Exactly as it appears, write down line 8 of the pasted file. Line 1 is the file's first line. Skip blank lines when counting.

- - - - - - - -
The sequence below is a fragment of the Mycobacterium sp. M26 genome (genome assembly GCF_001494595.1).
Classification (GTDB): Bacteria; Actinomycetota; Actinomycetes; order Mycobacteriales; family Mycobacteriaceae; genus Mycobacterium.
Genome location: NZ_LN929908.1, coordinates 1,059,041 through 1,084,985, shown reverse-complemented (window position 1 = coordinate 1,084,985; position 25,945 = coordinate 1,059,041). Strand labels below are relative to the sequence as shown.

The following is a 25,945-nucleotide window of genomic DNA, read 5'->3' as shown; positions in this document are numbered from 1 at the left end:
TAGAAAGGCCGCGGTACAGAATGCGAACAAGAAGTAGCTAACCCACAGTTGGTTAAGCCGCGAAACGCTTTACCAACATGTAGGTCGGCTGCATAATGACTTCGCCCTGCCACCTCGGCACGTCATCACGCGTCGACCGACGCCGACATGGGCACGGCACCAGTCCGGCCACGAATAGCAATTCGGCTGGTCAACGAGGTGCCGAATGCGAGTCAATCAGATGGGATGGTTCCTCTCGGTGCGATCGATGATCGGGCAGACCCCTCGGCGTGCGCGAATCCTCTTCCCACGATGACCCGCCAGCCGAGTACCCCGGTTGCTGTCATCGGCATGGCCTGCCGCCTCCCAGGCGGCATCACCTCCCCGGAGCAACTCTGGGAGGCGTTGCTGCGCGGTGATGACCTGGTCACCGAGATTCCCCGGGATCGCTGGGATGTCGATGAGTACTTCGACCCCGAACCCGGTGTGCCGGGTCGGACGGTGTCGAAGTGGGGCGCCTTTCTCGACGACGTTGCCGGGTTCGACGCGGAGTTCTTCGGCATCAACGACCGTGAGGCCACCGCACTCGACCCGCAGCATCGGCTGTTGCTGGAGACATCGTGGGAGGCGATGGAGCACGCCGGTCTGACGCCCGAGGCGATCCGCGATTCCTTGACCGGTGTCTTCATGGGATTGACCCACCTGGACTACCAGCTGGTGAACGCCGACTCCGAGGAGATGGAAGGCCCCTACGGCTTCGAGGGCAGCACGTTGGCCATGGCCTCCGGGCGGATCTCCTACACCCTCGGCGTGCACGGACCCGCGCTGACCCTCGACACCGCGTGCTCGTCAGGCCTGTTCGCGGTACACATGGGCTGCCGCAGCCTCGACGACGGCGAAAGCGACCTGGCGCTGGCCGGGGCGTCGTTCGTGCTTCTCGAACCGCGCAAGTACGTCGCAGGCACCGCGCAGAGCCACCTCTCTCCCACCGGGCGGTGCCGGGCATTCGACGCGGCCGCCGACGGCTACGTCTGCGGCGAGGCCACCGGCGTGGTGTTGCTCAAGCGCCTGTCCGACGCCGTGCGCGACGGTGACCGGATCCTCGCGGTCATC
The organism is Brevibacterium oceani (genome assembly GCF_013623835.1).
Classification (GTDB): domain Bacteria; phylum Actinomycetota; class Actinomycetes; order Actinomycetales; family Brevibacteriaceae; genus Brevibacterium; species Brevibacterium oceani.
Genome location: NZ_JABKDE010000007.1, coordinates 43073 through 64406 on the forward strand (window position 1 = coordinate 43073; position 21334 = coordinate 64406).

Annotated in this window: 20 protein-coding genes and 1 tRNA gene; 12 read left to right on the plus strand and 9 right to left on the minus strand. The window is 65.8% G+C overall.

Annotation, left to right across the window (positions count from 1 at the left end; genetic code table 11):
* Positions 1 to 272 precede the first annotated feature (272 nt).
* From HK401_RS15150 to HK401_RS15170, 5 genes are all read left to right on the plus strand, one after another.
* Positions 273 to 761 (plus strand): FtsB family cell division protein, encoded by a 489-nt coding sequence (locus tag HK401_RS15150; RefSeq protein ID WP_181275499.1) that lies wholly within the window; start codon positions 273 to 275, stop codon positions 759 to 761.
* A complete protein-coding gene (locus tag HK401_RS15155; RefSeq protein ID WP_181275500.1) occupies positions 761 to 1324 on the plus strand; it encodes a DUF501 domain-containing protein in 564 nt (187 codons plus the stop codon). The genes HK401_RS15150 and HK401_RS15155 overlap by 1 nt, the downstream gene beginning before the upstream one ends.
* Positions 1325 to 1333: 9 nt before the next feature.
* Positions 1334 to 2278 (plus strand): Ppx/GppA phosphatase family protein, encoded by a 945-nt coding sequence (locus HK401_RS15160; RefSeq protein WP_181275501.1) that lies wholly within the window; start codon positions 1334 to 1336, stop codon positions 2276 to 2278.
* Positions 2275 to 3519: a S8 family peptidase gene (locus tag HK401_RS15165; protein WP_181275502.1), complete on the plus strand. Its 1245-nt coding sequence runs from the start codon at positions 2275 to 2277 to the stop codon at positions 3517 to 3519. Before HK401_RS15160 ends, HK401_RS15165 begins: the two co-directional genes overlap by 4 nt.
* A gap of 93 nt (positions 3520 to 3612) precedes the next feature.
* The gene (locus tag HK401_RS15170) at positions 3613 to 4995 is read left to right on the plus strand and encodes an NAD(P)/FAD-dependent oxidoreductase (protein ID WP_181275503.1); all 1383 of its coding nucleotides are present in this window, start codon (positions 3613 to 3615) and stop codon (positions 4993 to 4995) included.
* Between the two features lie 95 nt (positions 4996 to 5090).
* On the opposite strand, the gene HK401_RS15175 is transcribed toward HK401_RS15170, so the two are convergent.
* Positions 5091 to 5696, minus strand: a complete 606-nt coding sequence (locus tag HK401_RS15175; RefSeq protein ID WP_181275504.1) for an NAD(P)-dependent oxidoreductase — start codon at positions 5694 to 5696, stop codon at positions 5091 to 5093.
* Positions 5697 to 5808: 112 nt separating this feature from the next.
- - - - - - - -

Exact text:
Genome location: NZ_JABKDE010000007.1, coordinates 43073 through 64406 on the forward strand (window position 1 = coordinate 43073; position 21334 = coordinate 64406).